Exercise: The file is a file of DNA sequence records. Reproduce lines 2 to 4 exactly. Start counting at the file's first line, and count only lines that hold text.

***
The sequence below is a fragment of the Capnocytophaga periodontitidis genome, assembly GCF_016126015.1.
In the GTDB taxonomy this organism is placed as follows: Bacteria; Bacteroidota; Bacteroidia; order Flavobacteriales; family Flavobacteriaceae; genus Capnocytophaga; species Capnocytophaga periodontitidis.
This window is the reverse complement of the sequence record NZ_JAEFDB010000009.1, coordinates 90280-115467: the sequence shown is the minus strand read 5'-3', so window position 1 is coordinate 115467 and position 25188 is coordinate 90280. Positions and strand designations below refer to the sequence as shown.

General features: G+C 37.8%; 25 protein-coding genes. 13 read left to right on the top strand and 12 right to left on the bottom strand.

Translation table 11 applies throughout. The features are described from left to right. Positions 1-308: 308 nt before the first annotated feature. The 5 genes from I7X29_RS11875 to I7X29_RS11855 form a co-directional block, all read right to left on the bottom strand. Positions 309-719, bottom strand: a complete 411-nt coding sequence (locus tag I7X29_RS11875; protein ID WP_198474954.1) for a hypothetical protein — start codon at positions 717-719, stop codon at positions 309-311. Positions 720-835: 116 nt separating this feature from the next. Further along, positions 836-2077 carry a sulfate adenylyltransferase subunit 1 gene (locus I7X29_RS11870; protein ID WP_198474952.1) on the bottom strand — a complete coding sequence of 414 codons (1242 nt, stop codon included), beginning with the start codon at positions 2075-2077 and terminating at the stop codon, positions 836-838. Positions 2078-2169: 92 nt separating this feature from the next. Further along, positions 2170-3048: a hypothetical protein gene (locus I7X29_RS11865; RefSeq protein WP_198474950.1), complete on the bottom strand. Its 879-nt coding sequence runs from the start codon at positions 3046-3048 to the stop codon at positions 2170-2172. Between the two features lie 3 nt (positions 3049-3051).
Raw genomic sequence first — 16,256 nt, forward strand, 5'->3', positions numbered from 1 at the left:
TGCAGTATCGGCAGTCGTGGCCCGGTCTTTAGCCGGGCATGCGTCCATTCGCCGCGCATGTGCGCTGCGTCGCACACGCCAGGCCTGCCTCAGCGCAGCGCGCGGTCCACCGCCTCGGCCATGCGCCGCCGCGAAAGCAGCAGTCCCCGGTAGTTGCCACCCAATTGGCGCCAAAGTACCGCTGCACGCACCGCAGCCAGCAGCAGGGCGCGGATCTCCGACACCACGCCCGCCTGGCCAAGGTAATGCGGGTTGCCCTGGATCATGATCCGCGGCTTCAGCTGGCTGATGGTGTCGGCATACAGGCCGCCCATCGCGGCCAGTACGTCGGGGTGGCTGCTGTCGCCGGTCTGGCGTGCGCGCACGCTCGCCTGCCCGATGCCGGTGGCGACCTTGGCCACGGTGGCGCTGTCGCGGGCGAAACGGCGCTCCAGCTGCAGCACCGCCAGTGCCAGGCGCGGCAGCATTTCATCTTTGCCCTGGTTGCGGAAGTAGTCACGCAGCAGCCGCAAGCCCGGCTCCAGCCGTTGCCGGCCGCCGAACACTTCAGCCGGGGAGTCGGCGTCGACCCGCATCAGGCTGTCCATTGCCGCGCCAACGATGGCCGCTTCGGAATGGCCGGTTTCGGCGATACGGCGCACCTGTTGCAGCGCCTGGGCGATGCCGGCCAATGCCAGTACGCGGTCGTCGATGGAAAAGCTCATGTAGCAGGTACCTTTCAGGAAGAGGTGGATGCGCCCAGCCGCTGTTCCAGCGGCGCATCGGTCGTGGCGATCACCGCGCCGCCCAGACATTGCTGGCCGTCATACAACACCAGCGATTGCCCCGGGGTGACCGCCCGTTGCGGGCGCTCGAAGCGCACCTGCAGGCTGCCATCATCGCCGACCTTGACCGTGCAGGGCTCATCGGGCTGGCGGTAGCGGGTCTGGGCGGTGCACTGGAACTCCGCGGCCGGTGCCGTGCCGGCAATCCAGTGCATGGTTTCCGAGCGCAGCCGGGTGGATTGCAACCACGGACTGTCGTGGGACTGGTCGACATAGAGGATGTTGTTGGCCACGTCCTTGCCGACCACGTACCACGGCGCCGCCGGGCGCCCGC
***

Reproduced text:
In the GTDB taxonomy this organism is placed as follows: Bacteria; Bacteroidota; Bacteroidia; order Flavobacteriales; family Flavobacteriaceae; genus Capnocytophaga; species Capnocytophaga periodontitidis.
This window is the reverse complement of the sequence record NZ_JAEFDB010000009.1, coordinates 90280-115467: the sequence shown is the minus strand read 5'-3', so window position 1 is coordinate 115467 and position 25188 is coordinate 90280. Positions and strand designations below refer to the sequence as shown.

General features: G+C 37.8%; 25 protein-coding genes. 13 read left to right on the top strand and 12 right to left on the bottom strand.